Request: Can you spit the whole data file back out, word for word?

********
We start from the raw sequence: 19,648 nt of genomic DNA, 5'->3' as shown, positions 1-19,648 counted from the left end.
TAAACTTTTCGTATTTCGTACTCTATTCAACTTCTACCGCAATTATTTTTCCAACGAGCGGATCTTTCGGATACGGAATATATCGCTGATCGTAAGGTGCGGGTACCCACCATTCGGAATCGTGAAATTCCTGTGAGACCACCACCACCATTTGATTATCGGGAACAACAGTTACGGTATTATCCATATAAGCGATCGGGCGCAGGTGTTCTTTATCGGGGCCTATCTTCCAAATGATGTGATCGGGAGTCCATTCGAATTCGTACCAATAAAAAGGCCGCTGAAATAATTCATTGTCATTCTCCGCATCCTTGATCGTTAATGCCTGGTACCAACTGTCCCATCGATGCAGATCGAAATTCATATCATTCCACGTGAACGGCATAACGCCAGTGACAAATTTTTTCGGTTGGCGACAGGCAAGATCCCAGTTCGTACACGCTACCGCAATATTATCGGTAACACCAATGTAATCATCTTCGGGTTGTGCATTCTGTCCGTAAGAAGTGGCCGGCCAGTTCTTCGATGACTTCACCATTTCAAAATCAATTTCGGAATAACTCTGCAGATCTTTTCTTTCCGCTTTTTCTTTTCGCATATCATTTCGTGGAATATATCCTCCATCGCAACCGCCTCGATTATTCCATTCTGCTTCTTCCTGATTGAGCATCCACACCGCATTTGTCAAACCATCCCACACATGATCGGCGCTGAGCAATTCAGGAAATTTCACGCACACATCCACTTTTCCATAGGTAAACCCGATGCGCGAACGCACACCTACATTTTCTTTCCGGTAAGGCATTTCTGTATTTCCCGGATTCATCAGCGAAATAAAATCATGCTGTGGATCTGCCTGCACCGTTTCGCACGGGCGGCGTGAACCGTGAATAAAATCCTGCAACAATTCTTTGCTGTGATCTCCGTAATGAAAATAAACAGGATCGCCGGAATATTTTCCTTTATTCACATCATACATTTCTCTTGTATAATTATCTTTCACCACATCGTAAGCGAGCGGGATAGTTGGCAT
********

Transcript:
We start from the raw sequence: 19,648 nt of genomic DNA, 5'->3' as shown, positions 1-19,648 counted from the left end.
TAAACTTTTCGTATTTCGTACTCTATTCAACTTCTACCGCAATTATTTTTCCAACGAGCGGATCTTTCGGATACGGAATATATCGCTGATCGTAAGGTGCGGGTACCCACCATTCGGAATCGTGAAATTCCTGTGAGACCACCACCACCATTTGATTATCGGGAACAACAGTTACGGTATTATCCATATAAGCGATCGGGCGCAGGTGTTCTTTATCGGGGCCTATCTTCCAAATGATGTGATCGGGAGTCCATTCGAATTCGTACCAATAAAAAGGCCGCTGAAATAATTCATTGTCATTCTCCGCATCCTTGATCGTTAATGCCTGGTACCAACTGTCCCATCGATGCAGATCGAAATTCATATCATTCCACGTGAACGGCATAACGCCAGTGACAAATTTTTTCGGTTGGCGACAGGCAAGATCCCAGTTCGTACACGCTACCGCAATATTATCGGTAACACCAATGTAATCATCTTCGGGTTGTGCATTCTGTCCGTAAGAAGTGGCCGGCCAGTTCTTCGATGACTTCACCATTTCAAAATCAATTTCGGAATAACTCTGCAGATCTTTTCTTTCCGCTTTTTCTTTTCGCATATCATTTCGTGGAATATATCCTCCATCGCAACCGCCTCGATTATTCCATTCTGCTTCTTCCTGATTGAGCATCCACACCGCATTTGTCAAACCATCCCACACATGATCGGCGCTGAGCAATTCAGGAAATTTCACGCACACATCCACTTTTCCATAGGTAAACCCGATGCGCGAACGCACACCTACATTTTCTTTCCGGTAAGGCATTTCTGTATTTCCCGGATTCATCAGCGAAATAAAATCATGCTGTGGATCTGCCTGCACCGTTTCGCACGGGCGGCGTGAACCGTGAATAAAATCCTGCAACAATTCTTTGCTGTGATCTCCGTAATGAAAATAAACAGGATCGCCGGAATATTTTCCTTTATTCACATCATACATTTCTCTTGTATAATTATCTTTCACCACATCGTAAGCGAGCGGGATAGTTGGCAT